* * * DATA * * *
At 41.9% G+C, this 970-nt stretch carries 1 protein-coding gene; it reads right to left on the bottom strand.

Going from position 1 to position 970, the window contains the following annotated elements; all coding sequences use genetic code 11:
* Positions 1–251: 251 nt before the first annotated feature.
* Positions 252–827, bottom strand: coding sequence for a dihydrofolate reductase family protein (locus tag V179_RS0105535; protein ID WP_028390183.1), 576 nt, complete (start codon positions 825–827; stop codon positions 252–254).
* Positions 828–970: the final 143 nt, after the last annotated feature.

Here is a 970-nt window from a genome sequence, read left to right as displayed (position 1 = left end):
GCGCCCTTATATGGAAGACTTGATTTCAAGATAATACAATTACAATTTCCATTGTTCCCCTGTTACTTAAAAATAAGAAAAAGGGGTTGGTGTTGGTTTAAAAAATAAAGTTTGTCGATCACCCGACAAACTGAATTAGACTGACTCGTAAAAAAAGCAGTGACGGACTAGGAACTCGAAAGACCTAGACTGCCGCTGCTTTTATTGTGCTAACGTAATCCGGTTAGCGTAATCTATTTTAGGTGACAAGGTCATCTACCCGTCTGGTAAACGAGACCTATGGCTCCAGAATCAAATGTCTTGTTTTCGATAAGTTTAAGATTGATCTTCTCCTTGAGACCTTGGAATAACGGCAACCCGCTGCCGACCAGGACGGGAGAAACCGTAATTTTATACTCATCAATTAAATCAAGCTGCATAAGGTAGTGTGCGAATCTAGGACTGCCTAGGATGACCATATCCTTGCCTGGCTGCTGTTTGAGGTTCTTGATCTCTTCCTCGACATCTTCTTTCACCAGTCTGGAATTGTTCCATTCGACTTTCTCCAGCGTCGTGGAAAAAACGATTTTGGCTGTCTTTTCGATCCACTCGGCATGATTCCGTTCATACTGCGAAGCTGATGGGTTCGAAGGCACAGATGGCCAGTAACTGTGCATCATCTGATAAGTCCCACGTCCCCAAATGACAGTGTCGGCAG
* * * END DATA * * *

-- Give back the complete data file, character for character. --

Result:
At 41.9% G+C, this 970-nt stretch carries 1 protein-coding gene; it reads right to left on the bottom strand.

Going from position 1 to position 970, the window contains the following annotated elements; all coding sequences use genetic code 11:
* Positions 1–251: 251 nt before the first annotated feature.
* Positions 252–827, bottom strand: coding sequence for a dihydrofolate reductase family protein (locus tag V179_RS0105535; protein ID WP_028390183.1), 576 nt, complete (start codon positions 825–827; stop codon positions 252–254).
* Positions 828–970: the final 143 nt, after the last annotated feature.

Here is a 970-nt window from a genome sequence, read left to right as displayed (position 1 = left end):
GCGCCCTTATATGGAAGACTTGATTTCAAGATAATACAATTACAATTTCCATTGTTCCCCTGTTACTTAAAAATAAGAAAAAGGGGTTGGTGTTGGTTTAAAAAATAAAGTTTGTCGATCACCCGACAAACTGAATTAGACTGACTCGTAAAAAAAGCAGTGACGGACTAGGAACTCGAAAGACCTAGACTGCCGCTGCTTTTATTGTGCTAACGTAATCCGGTTAGCGTAATCTATTTTAGGTGACAAGGTCATCTACCCGTCTGGTAAACGAGACCTATGGCTCCAGAATCAAATGTCTTGTTTTCGATAAGTTTAAGATTGATCTTCTCCTTGAGACCTTGGAATAACGGCAACCCGCTGCCGACCAGGACGGGAGAAACCGTAATTTTATACTCATCAATTAAATCAAGCTGCATAAGGTAGTGTGCGAATCTAGGACTGCCTAGGATGACCATATCCTTGCCTGGCTGCTGTTTGAGGTTCTTGATCTCTTCCTCGACATCTTCTTTCACCAGTCTGGAATTGTTCCATTCGACTTTCTCCAGCGTCGTGGAAAAAACGATTTTGGCTGTCTTTTCGATCCACTCGGCATGATTCCGTTCATACTGCGAAGCTGATGGGTTCGAAGGCACAGATGGCCAGTAACTGTGCATCATCTGATAAGTCCCACGTCCCCAAATGACAGTGTCGGCAG